Some doctors find it hard to admit when they’ve made a mistake and plough on regardless. Which might work if you’re not a frequent visitor to a&e, but doesn’t when you know how everything is supposed to work. When he eventually came to see me, he didn’t take a patient history. He didn’t ask me about other medical conditions. He said he’d run a set of bloods but because I was triaged incorrectly and he didn’t come to see me before ordering them, they didn’t include ones that were appropriate for me, but for abdo pain instead. Aside from that, this admission was caused by emotional stress not infection, so that won’t show up on the blood tests he’d run. He then waved the chart at me and declared me fine and that I could go home. Basically he had his plan worked out based on my chart and I had to fit into it. I’d used my injection, meaning I no longer had one, so I said I was worried I’d decline again and wouldn’t make it back to hospital in time if I needed it. His reply was awful- I’d be fine because I had my oral meds. No. Oral meds won’t save my life. And at this point I couldn’t sit up let alone walk.
He insisted he’d followed addisons protocol and gave me a patronising lecture as to why he was right and I was wrong. Except he hadn’t followed any addisons protocol at all, which I pointed out. His reply was ‘I’m not taking responsibility for this, you only became my problem 10 minutes ago’.
Stress makes me more sick so by now I was a big mess. And feeling terrible.
I asked for the nurse in charge who went and got the most senior doctor in the department. She apologised profusely many, many times and tried to help sort a plan for that night and for the future. I liked her thinking, she was fantastic. And I got my IV HC stat. She started off backing up her colleague, which is to be expected, but once I’d explained she said she hadn’t been told the full story. In short, people were either not communicating or they were choosing what to communicate to each other.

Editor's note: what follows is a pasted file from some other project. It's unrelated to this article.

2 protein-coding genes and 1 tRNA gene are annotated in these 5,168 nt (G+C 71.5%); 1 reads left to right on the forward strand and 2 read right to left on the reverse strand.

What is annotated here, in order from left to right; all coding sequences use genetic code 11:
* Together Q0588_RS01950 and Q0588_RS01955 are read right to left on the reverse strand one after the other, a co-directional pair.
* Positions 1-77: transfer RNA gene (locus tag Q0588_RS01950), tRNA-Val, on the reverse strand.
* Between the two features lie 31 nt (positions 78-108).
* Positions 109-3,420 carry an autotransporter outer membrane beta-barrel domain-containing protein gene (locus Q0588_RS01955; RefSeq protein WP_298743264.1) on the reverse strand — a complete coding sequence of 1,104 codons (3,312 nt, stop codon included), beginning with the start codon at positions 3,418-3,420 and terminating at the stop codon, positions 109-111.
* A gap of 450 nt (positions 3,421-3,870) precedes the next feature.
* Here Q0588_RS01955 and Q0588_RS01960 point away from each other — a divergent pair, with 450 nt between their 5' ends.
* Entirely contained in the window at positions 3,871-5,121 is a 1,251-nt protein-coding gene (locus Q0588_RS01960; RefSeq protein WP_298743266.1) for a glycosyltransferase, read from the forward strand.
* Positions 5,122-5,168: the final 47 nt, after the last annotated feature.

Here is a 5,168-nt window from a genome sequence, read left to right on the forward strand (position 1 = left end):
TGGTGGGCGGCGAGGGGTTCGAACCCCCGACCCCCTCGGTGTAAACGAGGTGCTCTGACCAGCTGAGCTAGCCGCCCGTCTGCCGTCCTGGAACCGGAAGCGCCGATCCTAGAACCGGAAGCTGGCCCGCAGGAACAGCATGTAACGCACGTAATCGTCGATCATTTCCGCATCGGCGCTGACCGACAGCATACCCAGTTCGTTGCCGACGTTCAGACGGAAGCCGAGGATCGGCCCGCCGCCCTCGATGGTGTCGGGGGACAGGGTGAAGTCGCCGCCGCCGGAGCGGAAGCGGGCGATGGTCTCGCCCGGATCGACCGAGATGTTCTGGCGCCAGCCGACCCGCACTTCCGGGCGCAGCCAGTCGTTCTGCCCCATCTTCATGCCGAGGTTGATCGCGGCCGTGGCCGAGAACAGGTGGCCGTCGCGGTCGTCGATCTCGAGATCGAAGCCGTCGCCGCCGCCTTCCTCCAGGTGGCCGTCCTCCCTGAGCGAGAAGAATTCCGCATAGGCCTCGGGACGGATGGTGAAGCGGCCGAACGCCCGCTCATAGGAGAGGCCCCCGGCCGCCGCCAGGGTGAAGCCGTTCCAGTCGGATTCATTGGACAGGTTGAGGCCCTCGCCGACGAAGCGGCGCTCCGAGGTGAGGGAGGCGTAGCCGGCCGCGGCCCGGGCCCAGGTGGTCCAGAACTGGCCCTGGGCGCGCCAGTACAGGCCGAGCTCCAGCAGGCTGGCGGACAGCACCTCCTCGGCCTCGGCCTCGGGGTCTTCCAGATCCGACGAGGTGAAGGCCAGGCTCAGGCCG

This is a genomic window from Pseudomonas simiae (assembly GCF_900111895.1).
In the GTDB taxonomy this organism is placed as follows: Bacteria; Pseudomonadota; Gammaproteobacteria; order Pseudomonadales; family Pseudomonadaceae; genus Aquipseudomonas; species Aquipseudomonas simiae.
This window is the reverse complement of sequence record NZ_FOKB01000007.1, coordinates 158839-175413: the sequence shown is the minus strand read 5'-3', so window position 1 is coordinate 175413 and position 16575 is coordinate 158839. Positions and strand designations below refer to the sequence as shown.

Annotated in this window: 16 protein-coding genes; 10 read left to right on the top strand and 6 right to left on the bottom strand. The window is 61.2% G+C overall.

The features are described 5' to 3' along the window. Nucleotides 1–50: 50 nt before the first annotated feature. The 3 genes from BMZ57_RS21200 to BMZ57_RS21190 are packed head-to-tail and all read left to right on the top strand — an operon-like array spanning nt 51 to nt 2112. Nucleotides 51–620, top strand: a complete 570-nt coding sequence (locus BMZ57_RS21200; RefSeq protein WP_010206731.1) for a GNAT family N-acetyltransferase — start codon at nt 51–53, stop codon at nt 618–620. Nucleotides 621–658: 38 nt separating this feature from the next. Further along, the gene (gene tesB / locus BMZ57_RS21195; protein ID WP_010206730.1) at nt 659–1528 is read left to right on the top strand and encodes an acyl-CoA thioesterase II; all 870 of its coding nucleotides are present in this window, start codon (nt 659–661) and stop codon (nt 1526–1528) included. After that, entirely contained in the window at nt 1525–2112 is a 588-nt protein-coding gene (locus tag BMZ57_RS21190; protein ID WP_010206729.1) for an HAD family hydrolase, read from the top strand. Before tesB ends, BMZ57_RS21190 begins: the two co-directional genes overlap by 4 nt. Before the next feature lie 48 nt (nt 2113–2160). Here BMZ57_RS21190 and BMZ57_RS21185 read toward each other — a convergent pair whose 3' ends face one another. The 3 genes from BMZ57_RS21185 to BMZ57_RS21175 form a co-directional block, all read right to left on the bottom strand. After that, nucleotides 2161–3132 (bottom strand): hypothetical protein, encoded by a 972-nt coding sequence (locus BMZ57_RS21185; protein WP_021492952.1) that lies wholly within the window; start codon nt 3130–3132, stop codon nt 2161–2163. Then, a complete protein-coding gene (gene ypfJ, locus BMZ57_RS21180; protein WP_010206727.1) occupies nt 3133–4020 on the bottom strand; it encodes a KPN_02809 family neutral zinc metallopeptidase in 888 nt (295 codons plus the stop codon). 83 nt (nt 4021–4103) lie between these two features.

If junior doctors are reading this (or any HCPs for that matter), I don’t expect you to know everything and I’m happy to help fill in the blanks. But you can’t and shouldn’t rely on a chart telling you everything is ‘fine’ when the nurses are coming and telling you it isn’t. Take responsibility when you mess up- yeah you’re liable but patients have a lot more respect if you say you’re unsure rather than trying to quote a protocol which you’re getting wrong anyway and definitely didn’t follow. Patients who go to hospital a lot know a lot about their illness, don’t patronise us. Don’t call me ‘a problem’. What a way to show compassion! Bite the bullet and apologise on behalf of your colleagues/whatever went wrong because a lot of healthcare is handholding- if he’d apologised I maybe wouldn’t have eaten him alive so much. Yeah it sucks, but say something like ‘I’m sorry you’ve had such a rough night’ or ‘I’m sorry you felt your care hasn’t been very good, what can I do to make it better now’ if you can’t bear to actually apologise. It’s apologising but not actually taking liability for it. And it goes a long way in improving patient experience.
I shouldn’t ever have to say the words ‘I could die if you don’t listen to me’, which I did say a lot that night. Why wait until I’m critically ill because you can’t think outside the box? Think about the bigger picture. I’m not just a bp and a set of bloods. In 19 years of having worked for the ambulance service, I was the paramedic’s second AI patient and she was genuinely gutted that her student was on his day off because she wanted him to have learnt about it. As a chronically ill, rare patient, no one is expecting you to diagnose or wave a magic wand. But you need to treat the patient, not the chart. If you can’t see beyond that and aren’t willing to learn, to be blunt, you shouldn’t be a doctor.
I’ve been incredibly lucky in that I usually have very good care at that hospital and that night was a blip. But that’s unfortunately how a lot of patients with AI or are treated a lot of the time. It’s not because the staff aren’t skilled enough to be able to manage it, it comes down to a lack of awareness of the condition and how we can deteriorate very quickly. There is nothing more terrifying than having to argue for drugs you need to stay alive when you feel like you’re going to lose consciousness at any second and are panicking that if you did pass out, the staff wouldn’t know what to administer or why. A little bit of education would go a long way in treating this disease.
I don’t like ending on a negative note, and actually I’ve had some very positive A&E experiences. Read this post to see how good emergency care for Adrenal Insufficiency can be 🙂